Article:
Photo above: Hurricane Idalia gradually intensifying on the morning of August 29, 2023. ABI imagery from NOAA’s GOES-16 Satellite (Source: Wikipedia).
After a hurricane makes landfall, you probably have a lot of questions about insurance and repairs. Understanding the legality of who is responsible for what damage can get confusing. So, let’s examine some frequently asked legal questions that arise from hurricanes and storms.
1. I live in a condominium or other property with a homeowners’ association. Can I withhold payment of my HOA dues until the association repairs the damage done to common areas?
No. While the homeowner’s association is undoubtedly obligated to arrange for the repairs of these common areas, you and every other homeowner jointly belong to the association, and repair issues should be pursued with the association itself. Additionally, the budgeting for these repairs may require the homeowners’ collective input. Any unexplained failure to engage or address repairs must be pursued through the homeowners’ association itself.
2. Is my mortgage company required to excuse my monthly payments if I cannot make payments due to a storm or hurricane?
No general law requires that mortgage payments be excused due to hardship from storms or hurricanes. Your mortgage company could identify failure to pay as a default on your mortgage and may pursue foreclosure. However, in the event of a hurricane or storm, you should contact your mortgage company or loan servicer to confirm if they offer mortgage relief, what programs are being offered, whether or not you qualify, and how to apply.
3. Am I responsible for damages caused by a tree that was felled during a storm or hurricane?
Damages caused by a tree falling due to a storm or hurricane are typically considered an “act of God” and are likely the responsibility of the owner of the damaged property if there was no prior indication or knowledge that the tree was likely to fall. Furthermore, removing the fallen tree will, in most instances, be the responsibility of the property owner upon whose property the tree landed, regardless of whose property the tree originally belonged. Your liability insurance may cover the damage, but there will usually be a high deductible on damages resulting from high winds and acts of nature. Contact your insurance provider for exact details.
4. Do I need to file a lawsuit if my insurance company refuses to approve my claim for property damage?
No. You can request mediation with your insurer. Your LegalShield provider lawyer is available to discuss the process and provide the information you may need to present to the mediator.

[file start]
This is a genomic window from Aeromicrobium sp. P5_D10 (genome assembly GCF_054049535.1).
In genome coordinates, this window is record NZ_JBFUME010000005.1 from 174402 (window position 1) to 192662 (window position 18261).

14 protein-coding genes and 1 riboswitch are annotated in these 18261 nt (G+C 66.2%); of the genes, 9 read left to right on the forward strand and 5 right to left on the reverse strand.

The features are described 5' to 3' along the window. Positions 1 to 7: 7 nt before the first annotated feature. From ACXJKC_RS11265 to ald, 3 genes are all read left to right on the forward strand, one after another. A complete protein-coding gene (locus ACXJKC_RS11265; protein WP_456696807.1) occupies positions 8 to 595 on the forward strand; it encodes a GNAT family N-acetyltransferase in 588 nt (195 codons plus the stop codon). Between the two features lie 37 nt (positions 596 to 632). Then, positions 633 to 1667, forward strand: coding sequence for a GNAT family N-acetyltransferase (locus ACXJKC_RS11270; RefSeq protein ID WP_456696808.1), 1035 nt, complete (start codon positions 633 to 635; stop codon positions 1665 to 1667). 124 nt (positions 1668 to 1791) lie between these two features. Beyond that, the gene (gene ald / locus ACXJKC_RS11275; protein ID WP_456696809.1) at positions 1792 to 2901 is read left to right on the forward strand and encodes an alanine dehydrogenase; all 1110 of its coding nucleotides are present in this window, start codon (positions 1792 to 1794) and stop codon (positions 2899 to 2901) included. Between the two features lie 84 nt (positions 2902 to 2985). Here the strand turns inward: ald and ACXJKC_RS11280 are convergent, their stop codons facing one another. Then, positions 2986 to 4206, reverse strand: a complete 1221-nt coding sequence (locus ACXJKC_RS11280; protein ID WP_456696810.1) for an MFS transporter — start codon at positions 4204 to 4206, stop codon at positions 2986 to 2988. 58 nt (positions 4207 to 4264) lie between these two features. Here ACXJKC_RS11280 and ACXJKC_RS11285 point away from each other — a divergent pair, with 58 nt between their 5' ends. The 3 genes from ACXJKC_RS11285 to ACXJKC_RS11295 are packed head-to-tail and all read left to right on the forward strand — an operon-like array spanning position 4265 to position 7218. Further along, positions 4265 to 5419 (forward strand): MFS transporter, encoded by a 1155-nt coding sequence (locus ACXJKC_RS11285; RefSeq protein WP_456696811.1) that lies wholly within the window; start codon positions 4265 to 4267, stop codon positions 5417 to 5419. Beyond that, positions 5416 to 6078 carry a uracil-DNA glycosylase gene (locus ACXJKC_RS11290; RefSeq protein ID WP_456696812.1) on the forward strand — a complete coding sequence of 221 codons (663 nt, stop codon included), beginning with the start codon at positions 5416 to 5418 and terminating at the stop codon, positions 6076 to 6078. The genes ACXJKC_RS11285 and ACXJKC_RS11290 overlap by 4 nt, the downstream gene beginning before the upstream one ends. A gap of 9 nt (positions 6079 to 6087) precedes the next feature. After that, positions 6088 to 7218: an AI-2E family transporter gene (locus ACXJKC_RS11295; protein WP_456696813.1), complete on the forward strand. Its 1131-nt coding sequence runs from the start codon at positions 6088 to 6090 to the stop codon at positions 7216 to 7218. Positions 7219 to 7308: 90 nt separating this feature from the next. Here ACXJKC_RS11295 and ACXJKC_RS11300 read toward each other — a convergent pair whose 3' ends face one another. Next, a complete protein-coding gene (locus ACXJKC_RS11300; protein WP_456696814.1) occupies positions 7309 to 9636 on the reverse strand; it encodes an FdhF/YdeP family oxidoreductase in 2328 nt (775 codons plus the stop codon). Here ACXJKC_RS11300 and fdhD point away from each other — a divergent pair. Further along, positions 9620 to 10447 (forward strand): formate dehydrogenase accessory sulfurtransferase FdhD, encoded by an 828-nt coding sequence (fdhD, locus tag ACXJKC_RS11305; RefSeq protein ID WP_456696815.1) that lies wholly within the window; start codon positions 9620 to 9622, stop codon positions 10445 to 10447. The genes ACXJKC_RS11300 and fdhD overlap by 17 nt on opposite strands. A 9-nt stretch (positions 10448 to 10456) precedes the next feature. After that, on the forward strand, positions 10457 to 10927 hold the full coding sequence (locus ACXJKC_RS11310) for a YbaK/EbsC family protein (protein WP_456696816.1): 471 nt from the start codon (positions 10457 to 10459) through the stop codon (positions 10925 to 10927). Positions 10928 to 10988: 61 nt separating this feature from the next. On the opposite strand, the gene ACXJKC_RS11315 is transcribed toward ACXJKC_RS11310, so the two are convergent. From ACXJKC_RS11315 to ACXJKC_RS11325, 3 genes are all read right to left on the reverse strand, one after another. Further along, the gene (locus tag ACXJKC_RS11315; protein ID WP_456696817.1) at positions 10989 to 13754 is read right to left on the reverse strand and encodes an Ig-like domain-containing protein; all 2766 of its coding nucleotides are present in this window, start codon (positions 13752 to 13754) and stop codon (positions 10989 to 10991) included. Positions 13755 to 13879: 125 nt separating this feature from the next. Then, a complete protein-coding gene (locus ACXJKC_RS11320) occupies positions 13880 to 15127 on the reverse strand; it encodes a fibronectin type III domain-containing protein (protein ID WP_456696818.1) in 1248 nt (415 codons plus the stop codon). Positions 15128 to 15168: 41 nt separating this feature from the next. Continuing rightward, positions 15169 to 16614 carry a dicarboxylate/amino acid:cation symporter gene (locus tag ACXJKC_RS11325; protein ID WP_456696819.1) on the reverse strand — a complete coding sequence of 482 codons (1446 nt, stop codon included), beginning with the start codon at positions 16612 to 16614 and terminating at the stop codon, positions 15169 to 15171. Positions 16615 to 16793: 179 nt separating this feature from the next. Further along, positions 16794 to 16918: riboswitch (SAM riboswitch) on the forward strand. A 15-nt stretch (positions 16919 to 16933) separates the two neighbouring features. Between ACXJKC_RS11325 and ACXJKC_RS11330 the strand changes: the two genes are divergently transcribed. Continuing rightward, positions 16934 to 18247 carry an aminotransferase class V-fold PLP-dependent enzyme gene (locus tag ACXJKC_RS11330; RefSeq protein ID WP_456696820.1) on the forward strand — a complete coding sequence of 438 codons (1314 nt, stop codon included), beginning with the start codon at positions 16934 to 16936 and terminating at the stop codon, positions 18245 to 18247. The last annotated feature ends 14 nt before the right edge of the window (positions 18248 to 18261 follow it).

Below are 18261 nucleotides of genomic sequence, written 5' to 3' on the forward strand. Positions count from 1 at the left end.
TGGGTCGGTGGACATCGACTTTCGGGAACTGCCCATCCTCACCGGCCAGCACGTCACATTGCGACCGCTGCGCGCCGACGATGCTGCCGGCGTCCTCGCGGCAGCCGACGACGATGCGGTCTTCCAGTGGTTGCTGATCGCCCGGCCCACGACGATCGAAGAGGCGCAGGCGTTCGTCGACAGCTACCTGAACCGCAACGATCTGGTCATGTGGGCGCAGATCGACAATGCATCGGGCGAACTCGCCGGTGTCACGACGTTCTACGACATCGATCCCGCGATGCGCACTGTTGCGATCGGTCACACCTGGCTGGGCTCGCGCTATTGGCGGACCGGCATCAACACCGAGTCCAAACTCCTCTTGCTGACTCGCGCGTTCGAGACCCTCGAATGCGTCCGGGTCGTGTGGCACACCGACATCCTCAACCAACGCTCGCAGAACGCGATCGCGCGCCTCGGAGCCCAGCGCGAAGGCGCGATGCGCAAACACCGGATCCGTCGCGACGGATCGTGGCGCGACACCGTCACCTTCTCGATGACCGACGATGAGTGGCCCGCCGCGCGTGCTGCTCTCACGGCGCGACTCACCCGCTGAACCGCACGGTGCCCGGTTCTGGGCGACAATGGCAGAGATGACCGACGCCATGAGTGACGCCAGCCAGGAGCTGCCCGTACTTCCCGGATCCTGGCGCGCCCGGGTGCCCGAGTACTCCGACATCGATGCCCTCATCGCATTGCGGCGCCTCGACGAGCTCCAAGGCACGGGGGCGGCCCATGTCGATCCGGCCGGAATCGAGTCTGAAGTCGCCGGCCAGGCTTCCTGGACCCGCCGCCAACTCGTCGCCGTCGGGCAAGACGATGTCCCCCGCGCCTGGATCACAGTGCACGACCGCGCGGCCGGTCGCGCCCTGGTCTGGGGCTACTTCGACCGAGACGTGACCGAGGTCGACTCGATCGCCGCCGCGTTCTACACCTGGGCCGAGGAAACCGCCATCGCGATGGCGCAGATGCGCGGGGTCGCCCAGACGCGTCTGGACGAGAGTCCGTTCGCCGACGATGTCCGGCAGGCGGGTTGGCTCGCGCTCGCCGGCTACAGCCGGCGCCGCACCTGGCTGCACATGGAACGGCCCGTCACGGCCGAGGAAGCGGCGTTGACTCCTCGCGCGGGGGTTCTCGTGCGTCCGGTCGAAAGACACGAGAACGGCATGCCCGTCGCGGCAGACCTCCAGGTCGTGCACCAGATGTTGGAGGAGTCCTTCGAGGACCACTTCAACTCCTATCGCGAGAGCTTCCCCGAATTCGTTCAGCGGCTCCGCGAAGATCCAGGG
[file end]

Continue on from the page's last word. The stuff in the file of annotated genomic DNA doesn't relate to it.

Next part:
5. What can I do if my landlord refuses to repair the damage to my rental?
In most states, landlords typically have seven days to fix damages done to rental properties unless the lease specifies that the repairs are the tenant’s obligation. If your landlord makes a reasonable effort to remedy the violation within seven days, or if the noncompliance is beyond their control, you cannot terminate the lease unless the unit is uninhabitable. However, you may be allowed to withhold a portion of rent if the premises remain damaged or uninhabitable. Remember, a tenant typically doesn’t have these rights until the required notice to fix or repair is mailed or hand-delivered to the landlord.
6. Can I be reimbursed if I am renting an apartment or house and my personal property is damaged due to a hurricane or storm?
Hopefully, you have renter’s insurance. If so, you should contact your insurance company and report your loss. If not, you should see if your lease will cover your losses.
7. Can I be held responsible for storm damage caused to rental property?
Unless specified in your lease, your landlord will probably be responsible for damages caused by a storm unless it can be proved that your own negligence caused the damage.
8. I was issued a check from my insurance provider, payable to me and my mortgage company. Does this mean my mortgage company must also endorse the check?
Yes. As a general rule, insurance companies issue this type of check because mortgage companies require it as a condition of your loan. After all, it has a lien on your property in the amount of the outstanding mortgage and, therefore, has a vested interest in seeing that all the necessary repairs are completed. Most mortgage companies have the right to require a homeowner to endorse the insurance check and deliver the funds to the mortgage company to be disbursed by the company periodically as the repairs are made. The mortgage company also may have the right to inspect the repairs before it releases the money. You should contact your mortgage company to discuss the specific guidelines.
LegalShield is here to help.
Whether you’re dealing with hurricane or storm damage, your LegalShield provider lawyer can help consult you on personal legal issues. From reviewing insurance policies to answering contract questions, we are here for you.
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